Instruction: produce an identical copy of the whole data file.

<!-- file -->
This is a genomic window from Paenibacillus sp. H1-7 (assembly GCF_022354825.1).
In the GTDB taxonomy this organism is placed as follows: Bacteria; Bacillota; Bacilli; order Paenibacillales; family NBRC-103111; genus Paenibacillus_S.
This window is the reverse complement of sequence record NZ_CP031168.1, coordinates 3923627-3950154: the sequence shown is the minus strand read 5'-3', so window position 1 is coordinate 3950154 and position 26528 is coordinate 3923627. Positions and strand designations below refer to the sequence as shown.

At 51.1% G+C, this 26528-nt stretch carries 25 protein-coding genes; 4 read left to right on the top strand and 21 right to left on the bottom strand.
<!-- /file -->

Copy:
This is a genomic window from Paenibacillus sp. H1-7 (assembly GCF_022354825.1).
In the GTDB taxonomy this organism is placed as follows: Bacteria; Bacillota; Bacilli; order Paenibacillales; family NBRC-103111; genus Paenibacillus_S.
This window is the reverse complement of sequence record NZ_CP031168.1, coordinates 3923627-3950154: the sequence shown is the minus strand read 5'-3', so window position 1 is coordinate 3950154 and position 26528 is coordinate 3923627. Positions and strand designations below refer to the sequence as shown.

At 51.1% G+C, this 26528-nt stretch carries 25 protein-coding genes; 4 read left to right on the top strand and 21 right to left on the bottom strand.